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 From the "Didja Know...?" Dept.

Trivia from a veritable cesspool of human knowledge

 

by Carlton Donaghe

Carltoon
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Didja know that the longest-running, scripted dramatic show in television history was the western Gunsmoke?
 
It actually started as a radio show, created to be an adult western in the tradition of Raymond Chandler’s hard-boiled detective Philip Marlowe, starring William Conrad and Mayberry’s Floyd the Barber.
 
It began on CBS television in the 1955-56 season, a black & white half-hour western drama, as adult as the strict censorship of the time would allow it to be, oftentimes tackling controversial subjects in the context of its Old West setting.  It starred 6’7” WWII veteran James Arness as the physically imposing US Marshall Matt Dillon, the man who single-handedly brought law and order to Dodge City, Kansas—the end point of the cattle drives up from Texas, where cowboy’s would blow their hard-earned wages on whiskey and women, where gamblers and drifters would come to make their living in a less-than-honest manner.  His sidekick, the amiable Chester, was played by Dennis Weaver, who limped along with one stiff leg and used both suspenders and a belt to keep his pants up.  The acerbic Doc Adams was played by Milburne Stone, and co-owner of the Longbranch Saloon, Miss Kitty Russell, was played by a young redhead named Amanda Blake.  Other citizens of the town were played by cast regulars.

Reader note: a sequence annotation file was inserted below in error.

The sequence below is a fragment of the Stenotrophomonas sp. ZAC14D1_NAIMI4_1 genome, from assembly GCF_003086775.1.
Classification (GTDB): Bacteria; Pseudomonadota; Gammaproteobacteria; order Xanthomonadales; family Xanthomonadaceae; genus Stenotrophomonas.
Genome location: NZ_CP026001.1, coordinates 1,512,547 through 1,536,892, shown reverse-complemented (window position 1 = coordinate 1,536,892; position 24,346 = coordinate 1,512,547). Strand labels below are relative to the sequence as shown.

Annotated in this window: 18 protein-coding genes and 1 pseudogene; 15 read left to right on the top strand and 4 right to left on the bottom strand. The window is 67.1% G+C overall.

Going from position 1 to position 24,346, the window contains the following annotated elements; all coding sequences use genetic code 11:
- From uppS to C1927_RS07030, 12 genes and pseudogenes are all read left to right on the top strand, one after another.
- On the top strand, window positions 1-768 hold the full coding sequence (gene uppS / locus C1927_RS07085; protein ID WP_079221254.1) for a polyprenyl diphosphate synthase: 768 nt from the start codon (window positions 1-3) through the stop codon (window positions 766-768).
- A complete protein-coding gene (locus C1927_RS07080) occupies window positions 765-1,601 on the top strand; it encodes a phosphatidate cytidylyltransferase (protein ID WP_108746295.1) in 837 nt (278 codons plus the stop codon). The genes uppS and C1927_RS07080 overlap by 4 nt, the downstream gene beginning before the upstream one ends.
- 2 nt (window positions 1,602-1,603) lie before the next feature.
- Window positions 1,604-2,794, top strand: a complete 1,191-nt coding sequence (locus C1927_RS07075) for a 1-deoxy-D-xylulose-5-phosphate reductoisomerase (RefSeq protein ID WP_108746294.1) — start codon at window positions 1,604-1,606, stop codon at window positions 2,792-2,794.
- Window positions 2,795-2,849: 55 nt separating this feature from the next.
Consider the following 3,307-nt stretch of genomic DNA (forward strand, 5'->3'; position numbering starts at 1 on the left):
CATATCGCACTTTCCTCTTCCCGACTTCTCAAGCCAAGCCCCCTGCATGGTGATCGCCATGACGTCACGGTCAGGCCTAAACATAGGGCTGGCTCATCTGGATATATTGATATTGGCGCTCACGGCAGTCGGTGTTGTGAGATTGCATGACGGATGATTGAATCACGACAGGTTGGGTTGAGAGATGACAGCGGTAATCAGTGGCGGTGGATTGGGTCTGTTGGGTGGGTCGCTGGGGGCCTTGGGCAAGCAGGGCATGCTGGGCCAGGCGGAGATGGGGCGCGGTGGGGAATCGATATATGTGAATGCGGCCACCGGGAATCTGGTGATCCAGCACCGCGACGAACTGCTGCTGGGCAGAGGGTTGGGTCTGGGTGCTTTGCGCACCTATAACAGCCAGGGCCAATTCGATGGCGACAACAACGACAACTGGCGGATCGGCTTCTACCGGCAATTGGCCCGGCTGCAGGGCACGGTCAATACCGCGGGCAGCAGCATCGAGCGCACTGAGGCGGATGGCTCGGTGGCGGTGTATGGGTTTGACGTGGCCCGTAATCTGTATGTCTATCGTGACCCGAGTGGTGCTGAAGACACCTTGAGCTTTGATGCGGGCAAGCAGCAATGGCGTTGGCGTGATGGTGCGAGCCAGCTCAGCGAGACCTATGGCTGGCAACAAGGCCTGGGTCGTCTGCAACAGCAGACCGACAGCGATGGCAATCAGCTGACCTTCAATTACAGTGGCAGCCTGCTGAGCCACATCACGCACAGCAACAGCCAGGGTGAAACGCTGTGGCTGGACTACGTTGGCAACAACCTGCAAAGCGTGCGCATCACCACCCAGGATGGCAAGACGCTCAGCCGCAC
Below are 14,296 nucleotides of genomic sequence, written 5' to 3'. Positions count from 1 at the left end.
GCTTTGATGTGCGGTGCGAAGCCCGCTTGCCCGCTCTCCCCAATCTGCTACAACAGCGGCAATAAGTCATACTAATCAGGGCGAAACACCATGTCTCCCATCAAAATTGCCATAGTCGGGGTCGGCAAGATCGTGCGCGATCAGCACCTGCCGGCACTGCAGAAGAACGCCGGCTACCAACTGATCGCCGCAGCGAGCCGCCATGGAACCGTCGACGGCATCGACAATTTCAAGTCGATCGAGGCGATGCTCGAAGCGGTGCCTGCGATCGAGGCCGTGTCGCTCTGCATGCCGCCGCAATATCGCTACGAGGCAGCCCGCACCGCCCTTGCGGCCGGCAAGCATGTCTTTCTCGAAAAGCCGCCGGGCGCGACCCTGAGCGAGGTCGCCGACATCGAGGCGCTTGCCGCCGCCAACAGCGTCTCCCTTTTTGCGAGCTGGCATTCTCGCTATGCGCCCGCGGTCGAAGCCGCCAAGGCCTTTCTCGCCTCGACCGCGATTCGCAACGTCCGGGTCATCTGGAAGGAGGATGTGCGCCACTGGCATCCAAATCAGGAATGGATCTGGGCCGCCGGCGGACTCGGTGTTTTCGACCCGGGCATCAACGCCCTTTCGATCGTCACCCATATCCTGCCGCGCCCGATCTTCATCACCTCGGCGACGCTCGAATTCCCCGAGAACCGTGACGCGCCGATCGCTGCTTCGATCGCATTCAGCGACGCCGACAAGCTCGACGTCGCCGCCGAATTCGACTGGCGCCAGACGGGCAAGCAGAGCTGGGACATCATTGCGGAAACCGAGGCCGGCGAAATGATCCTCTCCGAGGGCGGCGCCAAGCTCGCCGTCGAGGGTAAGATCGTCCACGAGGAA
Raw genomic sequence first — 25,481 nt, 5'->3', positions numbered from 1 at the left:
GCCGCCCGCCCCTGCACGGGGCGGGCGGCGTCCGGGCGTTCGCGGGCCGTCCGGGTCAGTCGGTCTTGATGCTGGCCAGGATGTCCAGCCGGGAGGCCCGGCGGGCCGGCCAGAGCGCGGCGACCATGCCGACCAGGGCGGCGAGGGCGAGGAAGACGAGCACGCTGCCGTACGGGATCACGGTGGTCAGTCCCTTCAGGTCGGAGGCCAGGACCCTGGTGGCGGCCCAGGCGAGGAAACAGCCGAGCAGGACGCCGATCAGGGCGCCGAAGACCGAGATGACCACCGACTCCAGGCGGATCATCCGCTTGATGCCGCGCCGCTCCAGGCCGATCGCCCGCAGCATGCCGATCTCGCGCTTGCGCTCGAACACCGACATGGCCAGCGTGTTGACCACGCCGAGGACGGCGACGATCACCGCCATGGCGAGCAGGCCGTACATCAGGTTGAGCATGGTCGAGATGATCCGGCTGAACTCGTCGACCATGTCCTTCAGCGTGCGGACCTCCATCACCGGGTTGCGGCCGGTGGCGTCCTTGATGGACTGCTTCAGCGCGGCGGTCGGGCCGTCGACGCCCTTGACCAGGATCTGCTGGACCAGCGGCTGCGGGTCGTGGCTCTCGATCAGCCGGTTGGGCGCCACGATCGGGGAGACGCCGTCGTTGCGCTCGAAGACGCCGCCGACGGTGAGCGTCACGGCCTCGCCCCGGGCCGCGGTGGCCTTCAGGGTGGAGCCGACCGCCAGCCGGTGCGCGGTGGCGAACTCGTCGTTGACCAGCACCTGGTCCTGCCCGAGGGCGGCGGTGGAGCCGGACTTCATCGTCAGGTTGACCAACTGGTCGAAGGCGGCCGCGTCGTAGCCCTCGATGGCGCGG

For the first five years, there were 39 half-hour episodes per season (compared to 22 episodes per season, or less, today).  In the sixth season, there were 38.  It became one of the highest-rated shows on television.